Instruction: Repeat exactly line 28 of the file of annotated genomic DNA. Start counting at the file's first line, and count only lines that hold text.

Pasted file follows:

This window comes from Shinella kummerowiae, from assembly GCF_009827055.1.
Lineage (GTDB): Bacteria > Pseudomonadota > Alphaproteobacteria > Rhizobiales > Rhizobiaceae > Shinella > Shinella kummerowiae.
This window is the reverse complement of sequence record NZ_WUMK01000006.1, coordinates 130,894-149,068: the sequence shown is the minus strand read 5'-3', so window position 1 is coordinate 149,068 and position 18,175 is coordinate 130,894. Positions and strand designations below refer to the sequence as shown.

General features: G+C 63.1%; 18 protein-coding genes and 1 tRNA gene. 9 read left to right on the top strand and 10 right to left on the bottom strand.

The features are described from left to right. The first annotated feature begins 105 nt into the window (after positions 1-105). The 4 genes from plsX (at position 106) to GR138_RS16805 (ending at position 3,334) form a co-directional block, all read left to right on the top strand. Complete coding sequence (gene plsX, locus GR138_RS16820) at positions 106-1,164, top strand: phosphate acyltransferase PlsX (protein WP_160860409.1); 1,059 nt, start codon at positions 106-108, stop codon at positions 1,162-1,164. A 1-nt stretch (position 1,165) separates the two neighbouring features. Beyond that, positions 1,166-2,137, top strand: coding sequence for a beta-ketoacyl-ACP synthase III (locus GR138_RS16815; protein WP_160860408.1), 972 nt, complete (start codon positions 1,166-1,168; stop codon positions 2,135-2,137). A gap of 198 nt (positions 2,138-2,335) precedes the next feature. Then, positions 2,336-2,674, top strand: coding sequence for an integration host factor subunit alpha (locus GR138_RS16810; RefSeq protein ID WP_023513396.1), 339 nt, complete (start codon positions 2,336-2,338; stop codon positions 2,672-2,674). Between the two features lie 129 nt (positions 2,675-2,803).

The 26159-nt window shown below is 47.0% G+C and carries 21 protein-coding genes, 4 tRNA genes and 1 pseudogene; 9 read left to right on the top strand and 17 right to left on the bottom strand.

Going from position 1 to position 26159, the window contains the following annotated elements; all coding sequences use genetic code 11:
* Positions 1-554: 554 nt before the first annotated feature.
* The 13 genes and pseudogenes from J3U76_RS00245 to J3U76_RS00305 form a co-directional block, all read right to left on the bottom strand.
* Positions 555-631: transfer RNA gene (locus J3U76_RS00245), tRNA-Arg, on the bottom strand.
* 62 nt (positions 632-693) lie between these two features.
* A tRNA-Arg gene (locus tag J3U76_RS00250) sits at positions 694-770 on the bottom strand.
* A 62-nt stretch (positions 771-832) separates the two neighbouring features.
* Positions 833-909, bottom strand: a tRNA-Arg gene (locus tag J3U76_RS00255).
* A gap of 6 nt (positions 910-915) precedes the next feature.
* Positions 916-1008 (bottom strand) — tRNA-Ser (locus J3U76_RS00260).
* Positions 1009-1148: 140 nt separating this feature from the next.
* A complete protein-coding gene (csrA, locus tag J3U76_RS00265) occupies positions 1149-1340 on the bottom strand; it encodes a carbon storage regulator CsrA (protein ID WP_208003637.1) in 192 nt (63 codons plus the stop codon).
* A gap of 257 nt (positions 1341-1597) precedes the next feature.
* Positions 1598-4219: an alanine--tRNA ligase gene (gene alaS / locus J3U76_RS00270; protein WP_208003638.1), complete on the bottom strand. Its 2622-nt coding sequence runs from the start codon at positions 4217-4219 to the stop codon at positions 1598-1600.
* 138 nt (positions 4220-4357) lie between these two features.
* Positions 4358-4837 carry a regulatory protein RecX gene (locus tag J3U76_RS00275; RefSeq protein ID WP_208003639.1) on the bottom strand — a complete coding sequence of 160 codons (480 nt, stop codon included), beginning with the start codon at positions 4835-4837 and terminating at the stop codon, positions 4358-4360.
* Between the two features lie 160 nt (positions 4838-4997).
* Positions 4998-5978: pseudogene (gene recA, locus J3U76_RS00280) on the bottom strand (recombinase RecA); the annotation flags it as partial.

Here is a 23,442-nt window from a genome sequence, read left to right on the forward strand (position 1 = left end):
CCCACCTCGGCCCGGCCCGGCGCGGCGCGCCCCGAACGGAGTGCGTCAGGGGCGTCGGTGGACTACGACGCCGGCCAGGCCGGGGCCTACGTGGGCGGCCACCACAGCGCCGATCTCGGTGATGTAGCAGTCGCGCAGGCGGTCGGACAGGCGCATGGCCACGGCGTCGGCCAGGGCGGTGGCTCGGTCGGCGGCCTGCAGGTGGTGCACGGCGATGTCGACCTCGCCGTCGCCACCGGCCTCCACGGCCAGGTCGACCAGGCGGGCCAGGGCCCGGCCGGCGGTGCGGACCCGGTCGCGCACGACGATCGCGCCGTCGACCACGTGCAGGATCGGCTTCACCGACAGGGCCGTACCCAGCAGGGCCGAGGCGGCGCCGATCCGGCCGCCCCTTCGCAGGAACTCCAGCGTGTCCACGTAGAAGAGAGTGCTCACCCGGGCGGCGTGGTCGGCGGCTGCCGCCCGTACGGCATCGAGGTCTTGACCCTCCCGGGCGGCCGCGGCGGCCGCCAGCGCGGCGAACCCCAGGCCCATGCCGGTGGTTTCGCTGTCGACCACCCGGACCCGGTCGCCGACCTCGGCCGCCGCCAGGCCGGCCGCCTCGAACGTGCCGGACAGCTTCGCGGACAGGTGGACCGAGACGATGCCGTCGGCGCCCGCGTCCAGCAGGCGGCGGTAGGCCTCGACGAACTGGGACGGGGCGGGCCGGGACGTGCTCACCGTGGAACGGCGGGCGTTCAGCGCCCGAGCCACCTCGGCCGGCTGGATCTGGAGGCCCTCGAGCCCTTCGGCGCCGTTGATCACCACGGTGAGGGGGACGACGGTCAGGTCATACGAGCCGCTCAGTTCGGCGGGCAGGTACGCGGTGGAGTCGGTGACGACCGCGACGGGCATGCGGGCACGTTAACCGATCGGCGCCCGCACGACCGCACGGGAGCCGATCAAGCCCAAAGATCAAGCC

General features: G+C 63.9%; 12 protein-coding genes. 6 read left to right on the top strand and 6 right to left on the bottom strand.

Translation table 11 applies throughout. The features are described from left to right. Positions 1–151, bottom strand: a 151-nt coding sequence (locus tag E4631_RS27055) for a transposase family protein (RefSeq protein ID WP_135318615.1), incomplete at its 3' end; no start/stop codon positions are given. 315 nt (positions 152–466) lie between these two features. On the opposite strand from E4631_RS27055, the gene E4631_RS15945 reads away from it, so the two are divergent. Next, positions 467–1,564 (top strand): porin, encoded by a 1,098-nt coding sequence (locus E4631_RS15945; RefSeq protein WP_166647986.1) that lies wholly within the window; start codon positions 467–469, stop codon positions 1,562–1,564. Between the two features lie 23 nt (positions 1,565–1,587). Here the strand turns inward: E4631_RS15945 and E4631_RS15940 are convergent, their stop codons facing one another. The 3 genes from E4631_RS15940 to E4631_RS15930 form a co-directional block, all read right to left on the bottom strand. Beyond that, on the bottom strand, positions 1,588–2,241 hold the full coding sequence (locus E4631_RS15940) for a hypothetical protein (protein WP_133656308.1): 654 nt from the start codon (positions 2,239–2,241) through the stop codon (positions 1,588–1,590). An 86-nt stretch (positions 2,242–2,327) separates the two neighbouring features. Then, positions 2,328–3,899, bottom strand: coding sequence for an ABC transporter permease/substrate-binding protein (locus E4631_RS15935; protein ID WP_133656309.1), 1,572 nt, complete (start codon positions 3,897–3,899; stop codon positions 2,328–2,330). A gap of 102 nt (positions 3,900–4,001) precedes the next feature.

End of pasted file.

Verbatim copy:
Translation table 11 applies throughout. The features are described from left to right. Positions 1–151, bottom strand: a 151-nt coding sequence (locus tag E4631_RS27055) for a transposase family protein (RefSeq protein ID WP_135318615.1), incomplete at its 3' end; no start/stop codon positions are given. 315 nt (positions 152–466) lie between these two features. On the opposite strand from E4631_RS27055, the gene E4631_RS15945 reads away from it, so the two are divergent. Next, positions 467–1,564 (top strand): porin, encoded by a 1,098-nt coding sequence (locus E4631_RS15945; RefSeq protein WP_166647986.1) that lies wholly within the window; start codon positions 467–469, stop codon positions 1,562–1,564. Between the two features lie 23 nt (positions 1,565–1,587). Here the strand turns inward: E4631_RS15945 and E4631_RS15940 are convergent, their stop codons facing one another. The 3 genes from E4631_RS15940 to E4631_RS15930 form a co-directional block, all read right to left on the bottom strand. Beyond that, on the bottom strand, positions 1,588–2,241 hold the full coding sequence (locus E4631_RS15940) for a hypothetical protein (protein WP_133656308.1): 654 nt from the start codon (positions 2,239–2,241) through the stop codon (positions 1,588–1,590). An 86-nt stretch (positions 2,242–2,327) separates the two neighbouring features. Then, positions 2,328–3,899, bottom strand: coding sequence for an ABC transporter permease/substrate-binding protein (locus E4631_RS15935; protein ID WP_133656309.1), 1,572 nt, complete (start codon positions 3,897–3,899; stop codon positions 2,328–2,330). A gap of 102 nt (positions 3,900–4,001) precedes the next feature.